His addition to the crew also puts everyone’s lives in jeopardy as the MTS-42 loses its carbon dioxide scrubber forcing the crew to make difficult decisions.

For much of Stowaway‘s plot, the audience is asked to struggle over this dilemma with this quartet.

Should Michael have to die to save everyone else? Is it right to ask him to do that? Do the others deserve to live more than him because they were actually meant to be on the ship? Have all their options been exhausted? Given their window for survival, should they wait until they’re given no choice? Who is right and who is wrong in this scenario? What will be the psychological cost?

They’re all valid, interesting questions, but they’re difficult to sustain a film on. The stakes get higher as things become direr, of course, but it’s not until the crew actively starts to do something about their situation that the film feels like it’s going anywhere other than walking in desperate circles.

However, I should note, Anderson is particularly compelling as Michael in these moments. Throughout the film, he’s engaging and charming but the real meat of what’s happening centers on the fate of his character. There’s guilt, a desire not to be a burden, and a vulnerability that he plays so beautifully as he wrestles with the choices the crew is making and the choices available to him.

Still, as previously stated, the film doesn’t really kick back into gear until David and Zoe go on a mission to buy the MTS-42 crew more time and save Michael. It’s here that the science fiction portion of the film gets to flex as the actors are kitted out in full astronaut gear.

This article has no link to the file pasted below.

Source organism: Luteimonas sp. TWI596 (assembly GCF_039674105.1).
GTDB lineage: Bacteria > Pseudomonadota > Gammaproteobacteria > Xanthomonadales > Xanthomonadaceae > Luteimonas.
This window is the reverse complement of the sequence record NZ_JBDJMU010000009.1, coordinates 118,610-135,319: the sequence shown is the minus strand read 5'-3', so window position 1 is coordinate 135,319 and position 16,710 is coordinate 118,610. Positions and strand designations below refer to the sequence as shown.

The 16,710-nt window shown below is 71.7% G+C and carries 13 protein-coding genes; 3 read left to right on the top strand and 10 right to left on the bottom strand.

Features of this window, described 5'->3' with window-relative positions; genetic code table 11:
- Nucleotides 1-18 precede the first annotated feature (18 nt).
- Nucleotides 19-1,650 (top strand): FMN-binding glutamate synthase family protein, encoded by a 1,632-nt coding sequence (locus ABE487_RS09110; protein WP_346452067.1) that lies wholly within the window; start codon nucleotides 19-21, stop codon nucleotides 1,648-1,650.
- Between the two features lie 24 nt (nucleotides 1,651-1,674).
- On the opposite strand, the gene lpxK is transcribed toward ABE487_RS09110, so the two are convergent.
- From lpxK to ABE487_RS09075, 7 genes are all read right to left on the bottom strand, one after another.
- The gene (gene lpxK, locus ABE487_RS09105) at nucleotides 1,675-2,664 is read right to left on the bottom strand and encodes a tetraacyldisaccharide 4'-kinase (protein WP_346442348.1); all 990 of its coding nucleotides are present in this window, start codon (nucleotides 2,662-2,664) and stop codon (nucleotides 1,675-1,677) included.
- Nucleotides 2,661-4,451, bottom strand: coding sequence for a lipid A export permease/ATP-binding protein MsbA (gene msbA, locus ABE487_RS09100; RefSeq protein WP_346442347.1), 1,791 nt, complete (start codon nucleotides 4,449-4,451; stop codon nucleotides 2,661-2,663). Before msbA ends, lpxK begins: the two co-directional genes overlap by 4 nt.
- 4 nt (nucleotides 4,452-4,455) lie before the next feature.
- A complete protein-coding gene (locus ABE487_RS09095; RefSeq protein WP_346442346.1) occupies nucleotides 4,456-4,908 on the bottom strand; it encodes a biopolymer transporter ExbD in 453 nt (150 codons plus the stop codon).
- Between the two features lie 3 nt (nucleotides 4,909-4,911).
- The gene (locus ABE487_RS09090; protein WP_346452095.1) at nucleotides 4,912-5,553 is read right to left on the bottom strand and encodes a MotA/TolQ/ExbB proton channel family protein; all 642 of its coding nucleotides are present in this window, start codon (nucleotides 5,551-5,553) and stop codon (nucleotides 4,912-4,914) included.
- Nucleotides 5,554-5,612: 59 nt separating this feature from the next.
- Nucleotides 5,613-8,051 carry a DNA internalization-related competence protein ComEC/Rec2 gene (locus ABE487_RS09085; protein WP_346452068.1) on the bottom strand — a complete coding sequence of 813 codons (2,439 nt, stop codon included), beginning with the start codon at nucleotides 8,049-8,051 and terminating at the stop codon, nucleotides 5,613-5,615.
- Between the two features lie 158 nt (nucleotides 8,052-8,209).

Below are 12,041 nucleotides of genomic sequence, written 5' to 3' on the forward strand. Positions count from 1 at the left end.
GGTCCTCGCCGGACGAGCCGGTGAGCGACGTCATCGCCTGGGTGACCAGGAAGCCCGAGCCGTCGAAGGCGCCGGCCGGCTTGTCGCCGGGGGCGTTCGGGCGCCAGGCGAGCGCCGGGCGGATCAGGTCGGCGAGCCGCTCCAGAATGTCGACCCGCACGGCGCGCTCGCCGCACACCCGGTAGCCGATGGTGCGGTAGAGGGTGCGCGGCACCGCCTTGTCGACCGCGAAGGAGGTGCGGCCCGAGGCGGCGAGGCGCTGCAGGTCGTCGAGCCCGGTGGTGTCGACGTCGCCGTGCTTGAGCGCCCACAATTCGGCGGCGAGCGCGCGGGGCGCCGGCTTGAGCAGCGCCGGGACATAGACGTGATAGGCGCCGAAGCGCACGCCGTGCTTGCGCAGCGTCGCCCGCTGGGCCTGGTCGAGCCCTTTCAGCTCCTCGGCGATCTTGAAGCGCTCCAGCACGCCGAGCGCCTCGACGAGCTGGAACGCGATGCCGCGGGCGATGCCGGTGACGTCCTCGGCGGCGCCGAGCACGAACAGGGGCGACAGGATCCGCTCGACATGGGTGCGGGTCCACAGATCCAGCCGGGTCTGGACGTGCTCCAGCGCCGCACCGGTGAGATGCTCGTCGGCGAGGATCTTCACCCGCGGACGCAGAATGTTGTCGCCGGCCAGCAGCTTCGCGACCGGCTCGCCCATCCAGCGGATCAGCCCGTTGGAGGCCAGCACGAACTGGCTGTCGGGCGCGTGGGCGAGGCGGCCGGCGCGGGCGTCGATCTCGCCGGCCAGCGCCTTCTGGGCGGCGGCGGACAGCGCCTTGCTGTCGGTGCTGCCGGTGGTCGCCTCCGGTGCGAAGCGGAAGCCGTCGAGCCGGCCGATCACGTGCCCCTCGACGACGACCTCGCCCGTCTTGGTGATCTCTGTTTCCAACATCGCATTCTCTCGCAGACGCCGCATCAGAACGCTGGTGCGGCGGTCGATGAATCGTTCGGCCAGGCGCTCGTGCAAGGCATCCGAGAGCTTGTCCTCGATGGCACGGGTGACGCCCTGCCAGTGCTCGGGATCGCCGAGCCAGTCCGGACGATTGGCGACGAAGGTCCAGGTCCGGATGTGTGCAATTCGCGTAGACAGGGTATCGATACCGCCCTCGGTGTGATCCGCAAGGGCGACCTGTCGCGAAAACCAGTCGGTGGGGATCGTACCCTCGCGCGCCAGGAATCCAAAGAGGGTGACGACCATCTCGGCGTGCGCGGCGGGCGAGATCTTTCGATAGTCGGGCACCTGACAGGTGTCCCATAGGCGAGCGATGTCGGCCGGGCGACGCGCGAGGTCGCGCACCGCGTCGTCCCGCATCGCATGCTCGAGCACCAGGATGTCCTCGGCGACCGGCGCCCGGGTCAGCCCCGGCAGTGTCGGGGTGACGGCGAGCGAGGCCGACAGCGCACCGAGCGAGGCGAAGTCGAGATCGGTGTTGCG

With the ship rotating, it’s hard to find equilibrium. The film puts the audience on the same teetering edge as the crew with these visuals. Space is beautiful and vast and terrifying in this last act of Stowaway.

Most of the sound comes from Zoe and David’s breathing, the clank of their metal clamps as they climb the ship’s thread, and their communications back and forth between each other and Barnett.

Paired with how open and pitch dark–with exception to the presence of stars and the stark white and grey of their ship–space is depicted, it becomes very apparent that any wrong move could send one or both of these characters out and away from their craft with no way to return.

By the time Stowaway reaches its fateful end, it’s emotionally draining and without a conclusion that stabilizes the viewer. Though that seems to be the point. The choices made in the film aren’t supposed to feel right or fair. Nor did the movie seem concerned with the actual mission to Mars but rather what happens when tough decisions have to made and no one else can make them.

Collette’s performance embodies this idea rather well as she must listen to mission command, swallow directives that make her sick, contend with her injured arm which takes her out of the running to take part in the rescue mission, and live with the fact that out of everyone she’s the only one who can’t sacrifice herself because the others can’t fly or land this ship.

Even knowing that, however, Stowaway‘s thin plot could have brought the story under if the direction weren’t so well done, the cinematography breathtaking, and the sound buffering, buffering, and disappearing which helps support the tension needed to sustain the intensity in the film.

Stowaway is streaming now on Netflix.